Why do countries feel the need to own a news channel? To inform their citizens about the world, or to inform the world about their citizens?
A seminar organized by the BBC World Service, the Reuters Institute for the Study of Journalism and the BBC Academy on 4 November 2013 looked at the roles and the functions the new wave of state funded, global broadcasters such as Al Jazeera and China’s CCTV are taking on today.
This article summarizes some of the main discussions and arguments.
Traditionally, countries reached out to other countries through radio: think Voice of America or the BBC World Service. But now there are several countries setting up international broadcasters without ever having had a national radio service, and they are often broadcasting in a language that is not their own.
Stewart Purvis, professor of television journalism at London’s City University, who chaired the debate said we are now seeing “the old Cold War powers and a host of new global powers fighting a global battle for influence.”
The seminar looked at the key plays: Russia Today, now renamed RT, China’s CCTV, All Jazeera’s English and Arabic Service, Germany’s Deutsche Welle, Euro News, France 24 and Iran’s Press TV.
All these channels originate in state and public sector. Most get some state support.
The first question was the obvious one. Just why do governments spend so much on broadcasters.
The answer came from Joseph Nye, the distinguished political scientist who first coined the phrase ‘soft power’ in 1990. Nye believes that success on the world stage today means getting your story heard.
“Today, it’s not just whose army wins but whose story wins,” he said in a pre-recorded video that was broadcast at the seminar.
Narrative becomes important, but the strength of your narrative depends on credibililty. If you are not credible, no one believes your narrative. Propaganda, as a blunt instrument, is no longer of use. “The ability to establish credibility in the Information Age is critical,” said Nye.
Individuals, groups, a rock star, someone like Bono, develops soft power and credibility, various NGOs like Oxfam can also grow very powerful in this arena. Governments must compete with these agencies and with each other to push out their narrative. Some smaller countries, such as Norway and Singapore are very good at it. Larger countries often struggle with the issue of credibility worldwide: even the credibility the US has on the world stage comes from institutions like Hollywood and Harvard, rather than the government.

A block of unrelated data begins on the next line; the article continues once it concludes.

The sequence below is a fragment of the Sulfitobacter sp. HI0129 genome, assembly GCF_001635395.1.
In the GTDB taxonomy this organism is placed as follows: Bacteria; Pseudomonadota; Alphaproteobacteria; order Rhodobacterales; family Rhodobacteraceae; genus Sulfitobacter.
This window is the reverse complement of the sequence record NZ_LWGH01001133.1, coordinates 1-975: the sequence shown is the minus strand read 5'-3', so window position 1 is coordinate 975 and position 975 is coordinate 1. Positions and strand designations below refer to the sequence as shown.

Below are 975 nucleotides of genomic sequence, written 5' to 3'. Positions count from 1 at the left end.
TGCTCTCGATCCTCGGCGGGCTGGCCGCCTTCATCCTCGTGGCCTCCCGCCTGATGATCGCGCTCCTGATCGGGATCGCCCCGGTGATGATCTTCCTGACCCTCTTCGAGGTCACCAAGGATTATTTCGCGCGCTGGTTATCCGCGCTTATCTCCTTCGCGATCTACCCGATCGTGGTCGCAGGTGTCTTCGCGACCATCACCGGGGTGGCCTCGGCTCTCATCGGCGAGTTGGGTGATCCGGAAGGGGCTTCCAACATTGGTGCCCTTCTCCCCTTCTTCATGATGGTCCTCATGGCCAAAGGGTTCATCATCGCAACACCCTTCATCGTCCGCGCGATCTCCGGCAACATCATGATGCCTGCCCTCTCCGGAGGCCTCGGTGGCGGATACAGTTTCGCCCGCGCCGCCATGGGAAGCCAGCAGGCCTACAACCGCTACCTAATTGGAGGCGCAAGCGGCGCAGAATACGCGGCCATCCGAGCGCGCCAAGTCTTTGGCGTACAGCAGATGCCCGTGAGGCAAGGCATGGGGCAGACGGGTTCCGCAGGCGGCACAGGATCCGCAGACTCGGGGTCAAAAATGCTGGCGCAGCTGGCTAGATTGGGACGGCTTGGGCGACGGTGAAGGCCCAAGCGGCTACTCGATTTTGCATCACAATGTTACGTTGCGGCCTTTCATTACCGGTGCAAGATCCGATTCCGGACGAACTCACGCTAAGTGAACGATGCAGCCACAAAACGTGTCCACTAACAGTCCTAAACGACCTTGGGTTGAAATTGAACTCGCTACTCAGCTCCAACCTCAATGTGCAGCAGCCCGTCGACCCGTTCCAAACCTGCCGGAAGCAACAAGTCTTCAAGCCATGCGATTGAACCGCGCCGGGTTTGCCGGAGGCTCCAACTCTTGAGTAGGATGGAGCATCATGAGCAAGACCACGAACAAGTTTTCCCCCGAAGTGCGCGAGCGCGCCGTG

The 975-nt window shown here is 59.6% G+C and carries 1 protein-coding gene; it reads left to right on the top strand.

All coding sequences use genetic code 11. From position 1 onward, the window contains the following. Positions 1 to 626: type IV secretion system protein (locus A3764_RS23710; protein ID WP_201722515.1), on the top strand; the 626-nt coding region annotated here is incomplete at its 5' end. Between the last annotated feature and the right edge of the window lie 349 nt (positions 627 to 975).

CCTV, which received $7 billion from the Chinese government in 2009, broadcasts in Chinese, English, Spanish, Russian, Arabic and French, and has an emphasis on reporting from Africa, where China is investing heavily in infrastructure and agricultural products.
Jianing Shen, Europe bureau chief of CCTV told the seminar that the station has 70 foreign bureaus with 446 staff of which 157 are local hires.
The station does report with some credibility, Dr Xiaoling Zhang, head of contemporary Chinese studies at the University of Nottingham’s China campus at Ningbo pointed out that the station reports on Africa quite robustly, and covers issues of human rights, democracy and elections. But it is not as effective at covering China, and to gain credibility, a country does have to cover its own country’s politics in an open manner.
RT, which broadcasts in 3 languages: English, Arabic, Spanish, received $ 300 million government subsidy in 2012 has clashed with the British broadcasting regulator Ofcom over its output. Ofcom has criticized the station for bias: Russian president Vladamir Putin has said openly that RT reflects Russia’s position but does not have to justify it: a stance that is at odds with Ofcom regulations, which says each broadcaster must in its own terms be impartial. Ofcom does not recognize the argument that the existence of a plurality of voices in a broadcasting space creates fairness.
Al Jazeera, which broadcasts in Arabic, English, Bosnian, Croatian, Serbian aims to offer a diversity of perspectives from under reported regions. The station is funded generously by the state of Qatar via the Qatar Media Corp. While the English service is seen as reasonably fair and unbiased, the station’s Arab channel was criticized heavily for biased reporting in covering uprisings in certain countries during the Arab Spring. The moment the state of Qatar tried to use its Arabic language service as a ‘hard power’ weapon, it lost credibility and several viewers in the Arab world moved to RT and the BBC Arabic service instead.
The BBC, the most established of all these broadcasters, has years of experience in carrying out this soft power. Peter Horrocks, director of the BBC World Service, says the broadcaster sees itself as representing “Britain’s values to the world.” These values include independence from government interference and free speech.
The clear message from the seminar is that national broadcasters who want to reach a global audience need to understand that they are competing with several other news providers. They must be seen as unbiased, competent, and fair to be taken seriously.
Social media has affected the importance and role of broadcasters. Research from Pew shows that 8 percent of Americans get their news from Twitter and 30 percent from Facebook, and these can link readers and viewers to a whole range of sources.
But broadcast still matters. When a story is contested, or the facts are unclear, audiences still tend to go back to traditional media, to check that something is true. Trusted broadcasters must do all they can to make sure they continue to earn this trust.
Photo credit: See-ming Lee / Flickr Cc
Tags: Al Jazeera English, Al-Jazeera, BBC, BBC World Service, media influence, political influence in media, politics in the media, Reuters Institute for the Study of Journalism, RISJ, RT, Russia Today, soft power